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The Tyranny of Things

What does an avalanche of stuff reveal about your characters?  What does that cluttered garage say about you?
The other day my husband and I spent hours shuffling shelves of saved paper, 3rd grade ceramic projects (handmade by me), and boxes of rocks (collected by my brother) on behalf of my  87 year old mother who had spontaneously decided to finally clean the  plant room (or as we call it, storage facility number 5).  After a hour of consideration, thought and negotiation, we were able to transport to the garbage can:  three pieces of packing foam, two bottle caps, and one champagne cork.
Even though she was born in 1935, my mother isn’t emotionally a child of the depression, she does, however, resist change, worry about legacy and on a good day, is wracked with indecision.
So can your fictional characters.  Physical things can help flesh out  a character and act as a symbol for their development and/or character arch.
You can use things in a number of ways;
Symbolic: the ring, the blanket, the phone.
Practical:  the bow and arrow, the gun, the key.
Emotional: the wedding ring, the candle, the gift
Possibility: the paint set, the instrument, the blank notebook
Foreshadowing:  the favorite flashlight, the radio, a magic book
For writers, stuff can represent  our character’s personality and motivation. In Amor Towles, The Lincoln Highway, a character clutches  his back pack from the beginning to the end, never allowing it to leave his side. The pack is  filled with both precious and trivial items that appear throughout to illustrate the narrative, and is a critical contribution to the  climax.
In the film Hot Pursuit with Reese Witherspoon and Sofia Vergara, Vergara cannot let go of a suitcase packed with a collection of irresponsible shoes.  During their whole adventure that  suitcase drives the sensible character, played by Witherspoon, to distraction.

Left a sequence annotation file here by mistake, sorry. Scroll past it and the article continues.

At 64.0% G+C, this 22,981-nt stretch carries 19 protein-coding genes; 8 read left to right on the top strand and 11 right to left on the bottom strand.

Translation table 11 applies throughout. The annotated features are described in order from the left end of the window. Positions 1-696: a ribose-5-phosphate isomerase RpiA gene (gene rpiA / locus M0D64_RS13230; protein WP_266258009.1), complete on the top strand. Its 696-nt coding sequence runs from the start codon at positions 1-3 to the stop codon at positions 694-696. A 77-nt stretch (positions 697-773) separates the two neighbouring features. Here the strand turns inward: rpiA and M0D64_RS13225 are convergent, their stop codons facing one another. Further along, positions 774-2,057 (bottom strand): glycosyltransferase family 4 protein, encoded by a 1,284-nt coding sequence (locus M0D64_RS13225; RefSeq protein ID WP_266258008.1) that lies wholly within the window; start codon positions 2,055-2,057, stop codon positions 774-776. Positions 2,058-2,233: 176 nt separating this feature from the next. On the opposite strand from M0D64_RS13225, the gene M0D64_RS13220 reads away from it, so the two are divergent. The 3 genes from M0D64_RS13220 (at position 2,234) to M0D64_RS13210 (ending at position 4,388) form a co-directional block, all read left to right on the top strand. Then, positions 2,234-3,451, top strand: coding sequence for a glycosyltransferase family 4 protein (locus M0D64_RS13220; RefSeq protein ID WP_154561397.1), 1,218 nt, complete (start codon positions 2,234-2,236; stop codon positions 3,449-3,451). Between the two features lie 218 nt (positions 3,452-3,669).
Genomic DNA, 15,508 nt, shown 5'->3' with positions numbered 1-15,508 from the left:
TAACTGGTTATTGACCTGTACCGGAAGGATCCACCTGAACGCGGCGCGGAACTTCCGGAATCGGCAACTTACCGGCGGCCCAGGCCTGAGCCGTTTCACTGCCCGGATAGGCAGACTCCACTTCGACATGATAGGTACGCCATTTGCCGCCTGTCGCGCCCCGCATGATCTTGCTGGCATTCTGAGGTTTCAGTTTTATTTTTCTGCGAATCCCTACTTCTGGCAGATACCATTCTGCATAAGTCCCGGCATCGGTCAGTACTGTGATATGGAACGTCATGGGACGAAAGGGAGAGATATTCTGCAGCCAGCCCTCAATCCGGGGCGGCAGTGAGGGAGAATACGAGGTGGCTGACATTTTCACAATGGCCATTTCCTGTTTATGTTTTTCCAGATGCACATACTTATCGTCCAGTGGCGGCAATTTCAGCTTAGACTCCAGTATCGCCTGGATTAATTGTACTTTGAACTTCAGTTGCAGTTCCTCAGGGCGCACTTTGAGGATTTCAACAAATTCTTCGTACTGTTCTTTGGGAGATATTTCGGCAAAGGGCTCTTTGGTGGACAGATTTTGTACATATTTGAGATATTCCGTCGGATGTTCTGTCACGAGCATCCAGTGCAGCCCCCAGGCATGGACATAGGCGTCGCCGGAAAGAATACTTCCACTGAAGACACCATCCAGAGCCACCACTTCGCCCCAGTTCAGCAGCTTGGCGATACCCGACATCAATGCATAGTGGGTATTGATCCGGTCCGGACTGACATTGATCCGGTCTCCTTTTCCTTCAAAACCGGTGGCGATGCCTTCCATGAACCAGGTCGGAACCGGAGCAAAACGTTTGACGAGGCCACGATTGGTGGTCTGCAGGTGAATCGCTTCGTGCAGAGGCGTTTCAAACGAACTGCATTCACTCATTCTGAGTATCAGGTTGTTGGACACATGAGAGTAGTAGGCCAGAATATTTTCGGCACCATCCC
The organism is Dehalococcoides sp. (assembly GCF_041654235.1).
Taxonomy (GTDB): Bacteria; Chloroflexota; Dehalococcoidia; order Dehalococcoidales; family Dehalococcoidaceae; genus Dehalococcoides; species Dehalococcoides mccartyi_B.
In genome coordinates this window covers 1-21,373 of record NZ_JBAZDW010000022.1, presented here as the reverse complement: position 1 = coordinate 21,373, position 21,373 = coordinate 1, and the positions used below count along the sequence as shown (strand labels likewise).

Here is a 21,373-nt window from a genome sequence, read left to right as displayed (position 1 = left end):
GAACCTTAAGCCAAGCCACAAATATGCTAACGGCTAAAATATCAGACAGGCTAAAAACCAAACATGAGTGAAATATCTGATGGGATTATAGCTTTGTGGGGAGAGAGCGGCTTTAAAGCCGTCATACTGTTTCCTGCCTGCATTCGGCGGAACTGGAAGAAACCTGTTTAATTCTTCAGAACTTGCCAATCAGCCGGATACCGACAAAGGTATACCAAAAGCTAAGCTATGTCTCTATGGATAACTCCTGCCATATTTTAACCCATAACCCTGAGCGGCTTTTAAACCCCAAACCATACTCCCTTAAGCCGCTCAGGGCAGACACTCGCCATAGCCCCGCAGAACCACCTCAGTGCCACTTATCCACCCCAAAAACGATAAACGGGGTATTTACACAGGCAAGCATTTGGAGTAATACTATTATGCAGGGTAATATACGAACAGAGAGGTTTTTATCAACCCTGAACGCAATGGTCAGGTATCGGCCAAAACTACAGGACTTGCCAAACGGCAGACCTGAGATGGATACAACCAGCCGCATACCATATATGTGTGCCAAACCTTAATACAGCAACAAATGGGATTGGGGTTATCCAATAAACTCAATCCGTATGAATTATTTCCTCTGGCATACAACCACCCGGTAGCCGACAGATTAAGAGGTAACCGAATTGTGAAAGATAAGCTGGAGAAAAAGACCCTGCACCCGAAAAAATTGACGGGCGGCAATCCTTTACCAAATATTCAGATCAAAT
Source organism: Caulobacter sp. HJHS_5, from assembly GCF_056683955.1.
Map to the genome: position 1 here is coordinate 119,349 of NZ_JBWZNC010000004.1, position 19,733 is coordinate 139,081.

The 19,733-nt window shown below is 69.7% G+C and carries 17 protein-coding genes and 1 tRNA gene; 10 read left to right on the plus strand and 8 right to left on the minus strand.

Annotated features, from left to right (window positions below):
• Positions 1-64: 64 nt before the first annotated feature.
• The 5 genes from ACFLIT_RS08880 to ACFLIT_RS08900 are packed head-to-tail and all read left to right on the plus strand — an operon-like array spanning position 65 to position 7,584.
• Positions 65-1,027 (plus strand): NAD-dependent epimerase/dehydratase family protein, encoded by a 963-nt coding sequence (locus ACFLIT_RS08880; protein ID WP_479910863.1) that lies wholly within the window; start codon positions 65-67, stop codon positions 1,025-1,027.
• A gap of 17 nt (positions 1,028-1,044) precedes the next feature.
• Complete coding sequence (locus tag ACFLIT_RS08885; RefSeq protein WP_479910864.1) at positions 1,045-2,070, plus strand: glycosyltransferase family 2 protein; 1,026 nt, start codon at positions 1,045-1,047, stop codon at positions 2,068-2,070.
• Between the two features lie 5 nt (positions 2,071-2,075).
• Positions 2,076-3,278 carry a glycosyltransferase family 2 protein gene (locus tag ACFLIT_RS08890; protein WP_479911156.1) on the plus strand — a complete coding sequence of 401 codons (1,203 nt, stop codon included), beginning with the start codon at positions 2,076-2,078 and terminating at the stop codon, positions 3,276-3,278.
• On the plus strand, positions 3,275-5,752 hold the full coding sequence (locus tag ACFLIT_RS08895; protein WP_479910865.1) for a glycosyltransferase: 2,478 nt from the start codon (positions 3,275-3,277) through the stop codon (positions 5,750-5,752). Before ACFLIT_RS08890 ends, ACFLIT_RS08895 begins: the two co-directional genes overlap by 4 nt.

Of course, in the final scene, the shoes turn out to be far more than just a symbol of hyperbole and vanity.
Things demand decisions. Pack it? Donate it? Store it? Gift it?   When it comes to things, some decisions cannot be reversed. If your character suffers  from crippling indecision, a setting with piles of stuff that the character promises will be recycled, yet cannot do it, says a great deal.  (The comment, someday this will all be yours is less a promise than a terrifying threat.)  Piles of stuff visually indicates a character prone to procrastination.
Is your character trapped or blocked by his or her things?  Recall the tales of misers or rulers who hoard their things and their money but come to a bad end anyway.  Or the character who cannot leave her things for fear that her precious collections will be stolen, and in the end she loses what is more precious than the saved collection.
And of course as the  great symbol of freedom, a character setting off  on an adventure carrying little  more than a  map and a ring.  Or in the modern mythology, a character able to board a plane carrying only a passport and credit card.
Watch for stuff this season.  Watch airline passengers stand in forever lines at the check in gate literally surrounded by their baggage.  Observe shoppers loaded with so many packages they don’t fit into the car (both the stuff and the shopper).  Without being too obvious, count the disparate items in the closest Costco shopping cart, those items alone can tell quite a story.
What is your character’s story?  What is yours?


Catharine Bramkamp is a successful writing coach and author. She has published over 300 newspaper and magazine articles in publications like Modern Maturity (AARP), SF Chronicle and Santa Rosa Magazine. She was a contributor to two Chicken Soup Books and has published anthologies of her work, non-fiction works and novels. Her work has also appeared in a number of poetry and fiction anthologies. She has experimented with the self-publishing world since 2001. She has published and self-published seven books through companies like Author House, author assist companies like 3L Publishing and through traditional publishers like Write Life. Her poetry collection, Ammonia Sunrise, will be released in August 2011 by Finishing Line Press and her mystery novel, In Good Faith will be released by Write Life in 2011. Catharine holds a BA in English from UCSB and a MA in English from Sonoma State University. She is a 25 year member of California Writer’s Club. She is an adjunct professor for the University of Phoenix. She works with authors of both fiction and non-fiction to make their dream of producing a book come true. For more information on that, visit her at Catharine has lived in Sonoma County for 25 years and considers wine a food group. She is married to an adorable and very patient man who complains he’s never featured in any of her books. Her grown children who are featured in a few of her books have fled the county.

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